12:00 AM, March 19, 2013 / LAST MODIFIED: 01:56 PM, March 19, 2013

Attacks on Hindus

BJP march to Dhaka stopped in Tripura

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Ians, Agartala

Over 800 BJP workers were stopped in their bid to enter Bangladesh yesterday to protest atrocities on minorities and join protesters demanding the death penalty for those convicted of war crimes in that neighbouring country, police officials here said.
The Bharatiya Janata Party (BJP) cadres tried to enter Bangladesh through the Akhaurah checkpost near here. They were led by Tripura state party president Sudhindra Dasgupta.
“A huge contingent of police led by senior officials stopped the march 500 metres from the Akhaurah checkpost. There was no major trouble," a police official told IANS.
Additional troopers of the Border Security Force (BSF) have been deployed at the Akhaurah border to foil further attempts by BJP cadres to enter Bangladesh.
"The march to Dhaka was organized to protest atrocities on religious minorities and their installations in Bangladesh. The rally was also to express solidarity with protestors of Ganajagaran Mancha," Dasgupta told reporters.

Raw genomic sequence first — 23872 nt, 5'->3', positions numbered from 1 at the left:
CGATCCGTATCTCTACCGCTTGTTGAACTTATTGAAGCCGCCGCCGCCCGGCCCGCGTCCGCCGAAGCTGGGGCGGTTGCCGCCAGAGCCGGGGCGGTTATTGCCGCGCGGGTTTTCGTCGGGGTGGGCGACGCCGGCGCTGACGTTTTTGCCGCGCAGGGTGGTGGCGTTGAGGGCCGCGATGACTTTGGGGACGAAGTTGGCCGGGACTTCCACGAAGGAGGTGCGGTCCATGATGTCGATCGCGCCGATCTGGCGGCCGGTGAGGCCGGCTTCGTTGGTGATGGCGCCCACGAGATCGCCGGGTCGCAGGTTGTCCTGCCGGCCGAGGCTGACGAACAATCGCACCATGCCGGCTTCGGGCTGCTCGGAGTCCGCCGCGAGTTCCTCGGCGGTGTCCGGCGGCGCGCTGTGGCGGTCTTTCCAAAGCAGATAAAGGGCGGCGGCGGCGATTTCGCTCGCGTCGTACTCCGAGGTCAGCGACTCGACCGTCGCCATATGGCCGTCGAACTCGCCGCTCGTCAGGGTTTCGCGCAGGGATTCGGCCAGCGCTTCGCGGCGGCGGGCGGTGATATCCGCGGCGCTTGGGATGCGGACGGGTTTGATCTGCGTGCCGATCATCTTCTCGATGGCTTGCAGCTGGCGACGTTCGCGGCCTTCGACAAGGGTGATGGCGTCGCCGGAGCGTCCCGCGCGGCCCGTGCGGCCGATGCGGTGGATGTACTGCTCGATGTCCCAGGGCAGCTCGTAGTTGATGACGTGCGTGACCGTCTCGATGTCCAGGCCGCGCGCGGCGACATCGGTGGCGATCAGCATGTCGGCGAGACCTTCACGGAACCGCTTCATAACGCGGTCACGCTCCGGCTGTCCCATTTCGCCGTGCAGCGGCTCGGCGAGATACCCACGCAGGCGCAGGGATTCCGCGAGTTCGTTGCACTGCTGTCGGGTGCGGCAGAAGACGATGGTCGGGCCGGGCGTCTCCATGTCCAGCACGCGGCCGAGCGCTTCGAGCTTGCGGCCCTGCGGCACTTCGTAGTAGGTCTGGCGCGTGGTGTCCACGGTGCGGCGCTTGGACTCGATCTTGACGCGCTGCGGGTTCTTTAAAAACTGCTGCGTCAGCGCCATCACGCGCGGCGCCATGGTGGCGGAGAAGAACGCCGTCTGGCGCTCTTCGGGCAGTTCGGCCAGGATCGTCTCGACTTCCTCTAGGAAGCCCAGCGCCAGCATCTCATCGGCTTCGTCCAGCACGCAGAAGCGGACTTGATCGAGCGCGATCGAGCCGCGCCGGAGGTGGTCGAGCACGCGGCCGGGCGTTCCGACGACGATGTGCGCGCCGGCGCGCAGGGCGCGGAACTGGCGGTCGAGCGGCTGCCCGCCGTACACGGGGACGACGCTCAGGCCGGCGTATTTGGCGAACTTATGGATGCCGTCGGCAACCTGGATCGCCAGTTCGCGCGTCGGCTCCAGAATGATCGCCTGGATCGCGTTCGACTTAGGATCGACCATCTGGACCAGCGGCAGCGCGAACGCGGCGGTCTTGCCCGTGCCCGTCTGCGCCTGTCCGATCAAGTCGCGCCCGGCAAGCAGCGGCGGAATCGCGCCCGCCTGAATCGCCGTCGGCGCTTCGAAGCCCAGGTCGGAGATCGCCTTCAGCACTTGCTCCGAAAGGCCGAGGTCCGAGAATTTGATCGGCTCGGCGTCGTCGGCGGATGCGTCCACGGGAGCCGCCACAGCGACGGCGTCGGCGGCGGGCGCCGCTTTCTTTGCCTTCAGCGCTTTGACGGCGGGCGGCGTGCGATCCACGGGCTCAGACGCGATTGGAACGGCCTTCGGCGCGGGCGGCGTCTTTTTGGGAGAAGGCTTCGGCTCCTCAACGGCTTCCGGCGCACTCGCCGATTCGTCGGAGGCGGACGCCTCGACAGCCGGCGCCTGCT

Ganajagaran Mancha, a platform of intellectuals and activists, has been organizing protests across Bangladesh since February 5 to press demand for the death penalty for all war criminals during the country's liberation from Pakistan in 1971 and a ban on Jamaat-e-Islami, an organization backed by fundamentalists.
The march to Dhaka was in support of the BJP's five-point charter of demands, which includes reconstruction of damaged shrines, compensation to families affected by religious strife and security to people from religious minority communities.
BJP leaders have submitted a letter at the Bangladesh diplomatic mission in Agartala addressed to Bangladesh Prime Minister Sheikh Hasina requesting her to take steps to stop attacks on people belonging to religious minorities.
According to Dasgupta, religious minorities had accounted for 46 per cent of the population in East Pakistan (before the creation of Bangladesh) and even after the partition in 1947.
"Following attacks by fundamentalists, the percentage reduced to 28 after Bangladesh was created in 1971 and now it has fallen to 10 per cent," Dasgupta said.
Intellectuals, law-makers, artists, singers, academicians, journalists, writers and poets of Bangladesh and India have organised programmes in Agartala in solidarity with the protestors of Ganajagaran Mancha in Bangladesh.

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